More-than-One Health Humans, Animals, and the Environment Post-COVID
This edited volume examines the complex entanglements of human, animal, and environmental health. It assembles leading scholars from the humanities, social sciences, natural sciences, and medicine to explore existing One Health approaches and to envision a mode of health that is both more-than-human and also more sensitive to, and explicit about, colonial and neocolonial legacies—urging the decolonization of One Health.
While acknowledging the importance of One Health, the volume at the same time critically examines its roots, highlighting the structural biases and power dynamics still at play in this global health regime. The volume is distinctive in its geographic breadth. It travels from Inuit sled dogs in the Arctic to rock hyraxes in Jerusalem, from black-faced spoonbills in Taiwan to street dogs in India, from spittle-bugs on Mallorca’s almond trees to jellyfish management at sea, and from rabies in sub-Saharan Africa to massive culling practices in South Korea. Together, the contributors call for One Health to move toward a more transparent, plural, and just perception of health that takes seriously the role of more-than-humans and of nonscientific knowledges, pointing to ways in which One Health can—and should—be decolonized.
This volume will appeal to researchers and practitioners in the medical humanities, posthumanities, environmental humanities, science and technology studies, animal studies, multispecies ethnography, anthrozoology, and critical public health.
The Open Access version of chapter 1, available at http://www.taylorfrancis.com/books/e/9781003294085, has been made available under a Creative Commons Attribution-Non Commercial-No Derivatives 4.0 license. Funded by the Wellcome Trust.
Introduction: More-than-One Health, More-than-One Governance
PART I: SITUATING ONE HEALTH: HISTORIES AND PRACTICE
Chapter 1. One Health: A "More-than-Human" History
Chapter 2. The Case for a One Heath Approach from a Physician’s Perspective
Laura H. Kahn
Chapter 3. Spillover Interfaces from Wuhan to Wall Sstreet: An Interview with Chris Walzer
Chapter 4. One Health, Surveillance, and the Pandemic Treaty: An Interview with John H. Amuasi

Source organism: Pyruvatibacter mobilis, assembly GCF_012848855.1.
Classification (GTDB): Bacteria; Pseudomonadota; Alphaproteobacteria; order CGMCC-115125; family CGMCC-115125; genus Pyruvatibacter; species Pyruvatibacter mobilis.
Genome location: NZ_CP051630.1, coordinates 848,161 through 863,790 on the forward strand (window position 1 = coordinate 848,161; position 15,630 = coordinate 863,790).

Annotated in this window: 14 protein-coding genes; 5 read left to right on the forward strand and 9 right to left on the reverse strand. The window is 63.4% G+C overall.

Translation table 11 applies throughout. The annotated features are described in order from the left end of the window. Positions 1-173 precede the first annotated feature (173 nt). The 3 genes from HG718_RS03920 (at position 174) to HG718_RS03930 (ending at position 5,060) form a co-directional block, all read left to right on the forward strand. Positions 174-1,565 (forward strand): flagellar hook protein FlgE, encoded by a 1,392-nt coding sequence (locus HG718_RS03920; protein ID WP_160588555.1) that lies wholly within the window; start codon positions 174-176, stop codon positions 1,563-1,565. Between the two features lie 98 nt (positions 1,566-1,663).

PART II: EXPANDING ONE HEALTH: BEYOND THE HUMAN-ANIMAL-ENVIRONMENT TRIAD
Chapter 5. Between Healthy and Degraded Oceans: Promising Human Health through Marine Biomedicine
Elizabeth R. Johnson and Hannah Dickinson
Chapter 6. More-than-Almonds: Plant Disease and the Politics of Care
Chapter 7. What Can Graphic Medicine Contribute to One Health?
Susan Merrill Squier
PART III: OTHERING ONE HEALTH: TOWARD MULTIBEING JUSTICE
Chapter 8. The One Health Initiative and a Deeper Engagement with Animal Health and Wellbeing: Moving Away from Animal Agriculture
Chapter 9. Can Camaraderie Help Us Do Better than Compassion and Love for Nonhuman Health? Some Musings on One Health Inspired by the Case of Rabies in India
Chapter 10. Anthrodependency, Zoonoses, and Relational Spillover
Bjørn Ralf Kristensen
PART IV: DECOLONIZING ONE HEALTH: TOWARD POSTCOLONIAL AND INDIGENOUS KNOWLEDGES
Chapter 11. Birds as Sentinels of the Environment in Hong Kong and Taiwan
Chapter 12. The Spatialization of Diseases: Transferring Risk onto Vulnerable Beings
Kiheung Kim and Myung-Sun Chun
Chapter 13. Rabies on Ice: Learning from Interspecies Suffering in Arctic Canada
Afterword. Among Animals, and More: One Health Otherwise
"This stunningly important volume will become essential reading for all those concerned about the state of our planet’s health and that of the myriad species whose futures are intertwined with each other in their complex symbiotic, environmental, and ecological interrelations. By marshalling a remarkably broad range of disciplinary expertise—including law, social sciences, and the humanities—beyond core sciences and medicine, this volume challenges the One Health movement to take account of fundamental, new questions of inclusivity within the broader sociopolitical and colonialist arenas of practice and collective action that do, will, and must address the broadest horizons of care for the sake of our planet and all of its inhabitants."